• Pop Up Pirate
    • By Pop Up Pirate 29th Apr 17, 7:57 AM
    • 683 Posts
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    Pop Up Pirate
    • #5
    • 29th Apr 17, 7:57 AM
    • #5
    • 29th Apr 17, 7:57 AM
    Have you tried Methyl Folate for a few months? Folate is the natural form of folic acid but folic acid can actually be harmful in some people.

    This is a much simpler and cheaper alternative than fertility treatment added to which, baby is getting the essential folate rich environment to start out life.
    • teddysmum
    • By teddysmum 29th Apr 17, 2:29 PM
    • 8,233 Posts
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    teddysmum
    • #6
    • 29th Apr 17, 2:29 PM
    • #6
    • 29th Apr 17, 2:29 PM
    Sometimes being over eager doesn't help.


    I didn't think I could conceive, but eventually got a hospital referral several weeks in advance. I had my suspicions, which were confirmed on examination, that I was pregnant, and the doctor said it was very possibly because I had relaxed, having been given an appointment.


    I know someone else, who having no luck decided that it was meant to be, and gave up....then became pregnant...twice.
    • jay80
    • By jay80 2nd Jul 17, 8:49 PM
    • 2 Posts
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    jay80
    • #7
    • 2nd Jul 17, 8:49 PM
    • #7
    • 2nd Jul 17, 8:49 PM
    Hi, there! If I were in your shoes, I would consider DE IVF as the last thing to do. Itís not as simple as it seems to be from the first sight. I cycled nearly three years ago as both of my ovaries were extracted because of the endo cysts so egg donation was my only chance to get pregnant. I donated an egg from a 25 year-old woman. She was a mom of one child, and it was FET. I managed to conceive after the second shot. Now, Iím a mum, and Iím really very happy about it. I didnít have any negative feelings about the medical manipulations, but most of all I felt nervous about the final result, so you must be ready for this. I would recommend you to deal with the clinic that offers eggs of young egg donors. It would be great if they test this lady in various ways to see whether sheís healthy enough to share her eggs. I would also ask them to test the donorís heredity. You need to deal with the egg donorís whose parents, grandparents, uncles, aunts and siblings are free from any hereditary issues. Just take these things into consideration while choosing an egg donor. At any rate, I wish you good luck. Let loads of baby dust come upon you during your DE IVF! Xxx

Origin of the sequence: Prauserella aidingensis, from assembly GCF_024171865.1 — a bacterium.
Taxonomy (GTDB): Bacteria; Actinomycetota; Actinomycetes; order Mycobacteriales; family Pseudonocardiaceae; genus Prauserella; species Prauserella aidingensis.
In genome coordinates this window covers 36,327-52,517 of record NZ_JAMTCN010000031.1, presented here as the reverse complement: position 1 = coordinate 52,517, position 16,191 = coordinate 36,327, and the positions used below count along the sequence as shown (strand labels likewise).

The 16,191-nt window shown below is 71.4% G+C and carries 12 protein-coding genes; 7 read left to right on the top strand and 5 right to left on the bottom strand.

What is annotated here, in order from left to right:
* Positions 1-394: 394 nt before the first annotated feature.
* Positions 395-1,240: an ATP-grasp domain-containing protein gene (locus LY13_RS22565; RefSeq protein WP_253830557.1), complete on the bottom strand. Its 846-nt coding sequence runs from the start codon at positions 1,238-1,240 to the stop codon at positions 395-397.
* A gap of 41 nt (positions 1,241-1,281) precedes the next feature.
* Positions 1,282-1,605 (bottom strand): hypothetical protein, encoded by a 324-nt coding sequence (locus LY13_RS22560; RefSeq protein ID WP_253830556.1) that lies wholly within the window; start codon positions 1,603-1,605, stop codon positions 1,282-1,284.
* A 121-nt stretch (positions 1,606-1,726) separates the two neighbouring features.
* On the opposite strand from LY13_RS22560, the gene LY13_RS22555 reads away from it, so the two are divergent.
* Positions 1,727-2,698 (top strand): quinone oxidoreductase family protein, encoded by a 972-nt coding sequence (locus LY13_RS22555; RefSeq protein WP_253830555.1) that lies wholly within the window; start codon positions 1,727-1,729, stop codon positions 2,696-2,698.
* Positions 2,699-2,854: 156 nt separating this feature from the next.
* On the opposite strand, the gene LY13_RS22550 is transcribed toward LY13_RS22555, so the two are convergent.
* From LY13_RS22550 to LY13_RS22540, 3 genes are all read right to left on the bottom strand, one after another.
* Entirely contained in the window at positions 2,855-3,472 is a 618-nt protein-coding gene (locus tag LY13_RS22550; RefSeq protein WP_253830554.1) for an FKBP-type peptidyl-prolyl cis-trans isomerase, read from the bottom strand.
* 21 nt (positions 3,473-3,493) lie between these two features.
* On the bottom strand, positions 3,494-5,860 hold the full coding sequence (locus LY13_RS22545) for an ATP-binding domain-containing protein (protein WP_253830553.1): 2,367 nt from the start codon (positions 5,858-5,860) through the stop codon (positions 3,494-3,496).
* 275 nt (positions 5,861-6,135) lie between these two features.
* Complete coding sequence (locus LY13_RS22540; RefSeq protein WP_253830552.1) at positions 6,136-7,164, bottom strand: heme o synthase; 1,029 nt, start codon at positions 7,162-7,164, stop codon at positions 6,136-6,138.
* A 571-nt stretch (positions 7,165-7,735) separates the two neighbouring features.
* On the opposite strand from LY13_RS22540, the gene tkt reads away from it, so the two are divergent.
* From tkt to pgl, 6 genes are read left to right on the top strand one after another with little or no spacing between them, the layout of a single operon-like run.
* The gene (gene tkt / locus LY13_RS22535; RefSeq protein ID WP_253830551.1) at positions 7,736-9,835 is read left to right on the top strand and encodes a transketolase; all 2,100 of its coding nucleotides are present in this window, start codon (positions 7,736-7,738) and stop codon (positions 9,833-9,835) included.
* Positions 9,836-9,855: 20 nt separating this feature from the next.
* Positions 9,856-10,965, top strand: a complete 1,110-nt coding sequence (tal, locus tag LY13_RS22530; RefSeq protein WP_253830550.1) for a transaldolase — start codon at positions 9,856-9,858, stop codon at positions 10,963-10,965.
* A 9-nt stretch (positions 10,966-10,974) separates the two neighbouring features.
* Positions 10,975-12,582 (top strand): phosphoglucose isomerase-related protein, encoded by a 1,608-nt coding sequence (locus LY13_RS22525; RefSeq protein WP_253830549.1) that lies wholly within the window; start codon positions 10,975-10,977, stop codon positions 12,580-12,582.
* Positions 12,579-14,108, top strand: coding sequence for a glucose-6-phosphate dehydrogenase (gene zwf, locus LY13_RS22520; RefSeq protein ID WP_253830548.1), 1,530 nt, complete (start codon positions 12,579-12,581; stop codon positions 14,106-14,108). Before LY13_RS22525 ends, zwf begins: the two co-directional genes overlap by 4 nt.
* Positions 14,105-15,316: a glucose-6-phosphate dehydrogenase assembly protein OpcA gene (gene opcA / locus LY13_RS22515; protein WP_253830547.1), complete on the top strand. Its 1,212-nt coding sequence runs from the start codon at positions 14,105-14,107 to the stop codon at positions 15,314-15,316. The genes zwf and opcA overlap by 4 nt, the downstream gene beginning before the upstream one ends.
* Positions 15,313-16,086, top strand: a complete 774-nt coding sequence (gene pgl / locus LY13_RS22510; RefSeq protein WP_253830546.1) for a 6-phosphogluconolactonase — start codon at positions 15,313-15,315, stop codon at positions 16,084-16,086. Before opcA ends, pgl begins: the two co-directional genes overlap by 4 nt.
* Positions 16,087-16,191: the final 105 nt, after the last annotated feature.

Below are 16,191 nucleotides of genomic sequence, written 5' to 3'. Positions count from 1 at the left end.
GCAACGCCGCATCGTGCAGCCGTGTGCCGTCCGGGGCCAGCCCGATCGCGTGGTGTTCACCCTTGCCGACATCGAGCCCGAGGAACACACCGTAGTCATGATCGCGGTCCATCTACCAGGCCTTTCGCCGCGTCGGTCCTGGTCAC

• jenniewb
    • By jenniewb 3rd Jul 17, 2:05 AM
    • 12,182 Posts
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    jenniewb
    • #8
    • 3rd Jul 17, 2:05 AM
    • #8
    • 3rd Jul 17, 2:05 AM
    I'm not an expert on the treatment in question, but if I were doing research, I'd be looking for opinions and experiences of people who had used the service- you say the waiting room was very full, maybe you could return and ask a few people how their treatment is going? A busy waiting room can be a sign of a popular service, or of poor management and over-worked staff who are more likely to make mistakes, you wont find out which it is without speaking to others.

    Also see if people have written any reviews online, if your not sure, just try Googling the name of the company/building and maybe try places which are similar to trip advisor. Also if your GP surgery is near by, see if they have any reports on it, also see if the NHS have any reports regarding it in terms of complaints and so on. At the end of the day, all we can do here on this forum is ask you more about your opinion, we wont know any more than you do.

    You sound like you know your own mind- it's not your opinion I think your struggling with; it's the lack of information you have to make a sound choice, Your only going to get that information through doing some research on the staff, company and patient experiences.
    • Iamkatty
    • By Iamkatty 21st Jul 17, 10:02 AM
    • 3 Posts